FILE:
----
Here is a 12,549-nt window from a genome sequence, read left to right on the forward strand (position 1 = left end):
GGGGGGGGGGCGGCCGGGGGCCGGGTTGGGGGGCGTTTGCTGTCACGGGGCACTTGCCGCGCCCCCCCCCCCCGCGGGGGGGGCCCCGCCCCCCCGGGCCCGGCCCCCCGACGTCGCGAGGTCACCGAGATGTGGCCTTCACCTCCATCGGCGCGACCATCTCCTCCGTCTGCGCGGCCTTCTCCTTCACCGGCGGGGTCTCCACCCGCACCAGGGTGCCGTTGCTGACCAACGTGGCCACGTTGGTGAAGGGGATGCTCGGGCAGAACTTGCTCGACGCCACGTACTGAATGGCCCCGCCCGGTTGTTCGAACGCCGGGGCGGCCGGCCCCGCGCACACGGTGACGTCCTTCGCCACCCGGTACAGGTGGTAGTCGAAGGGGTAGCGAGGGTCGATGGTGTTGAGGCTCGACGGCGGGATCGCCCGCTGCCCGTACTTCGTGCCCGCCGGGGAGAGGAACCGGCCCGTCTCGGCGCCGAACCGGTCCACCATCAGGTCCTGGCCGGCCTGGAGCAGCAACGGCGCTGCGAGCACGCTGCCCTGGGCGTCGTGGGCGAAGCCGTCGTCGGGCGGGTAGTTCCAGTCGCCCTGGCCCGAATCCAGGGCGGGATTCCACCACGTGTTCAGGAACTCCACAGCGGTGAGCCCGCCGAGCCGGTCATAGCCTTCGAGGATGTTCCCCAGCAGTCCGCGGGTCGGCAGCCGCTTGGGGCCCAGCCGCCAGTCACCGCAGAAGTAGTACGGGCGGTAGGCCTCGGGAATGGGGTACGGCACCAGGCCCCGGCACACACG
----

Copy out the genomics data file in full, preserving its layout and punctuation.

Here is a 12,549-nt window from a genome sequence, read left to right on the forward strand (position 1 = left end):
GGGGGGGGGGCGGCCGGGGGCCGGGTTGGGGGGCGTTTGCTGTCACGGGGCACTTGCCGCGCCCCCCCCCCCCGCGGGGGGGGCCCCGCCCCCCCGGGCCCGGCCCCCCGACGTCGCGAGGTCACCGAGATGTGGCCTTCACCTCCATCGGCGCGACCATCTCCTCCGTCTGCGCGGCCTTCTCCTTCACCGGCGGGGTCTCCACCCGCACCAGGGTGCCGTTGCTGACCAACGTGGCCACGTTGGTGAAGGGGATGCTCGGGCAGAACTTGCTCGACGCCACGTACTGAATGGCCCCGCCCGGTTGTTCGAACGCCGGGGCGGCCGGCCCCGCGCACACGGTGACGTCCTTCGCCACCCGGTACAGGTGGTAGTCGAAGGGGTAGCGAGGGTCGATGGTGTTGAGGCTCGACGGCGGGATCGCCCGCTGCCCGTACTTCGTGCCCGCCGGGGAGAGGAACCGGCCCGTCTCGGCGCCGAACCGGTCCACCATCAGGTCCTGGCCGGCCTGGAGCAGCAACGGCGCTGCGAGCACGCTGCCCTGGGCGTCGTGGGCGAAGCCGTCGTCGGGCGGGTAGTTCCAGTCGCCCTGGCCCGAATCCAGGGCGGGATTCCACCACGTGTTCAGGAACTCCACAGCGGTGAGCCCGCCGAGCCGGTCATAGCCTTCGAGGATGTTCCCCAGCAGTCCGCGGGTCGGCAGCCGCTTGGGGCCCAGCCGCCAGTCACCGCAGAAGTAGTACGGGCGGTAGGCCTCGGGAATGGGGTACGGCACCAGGCCCCGGCACACACG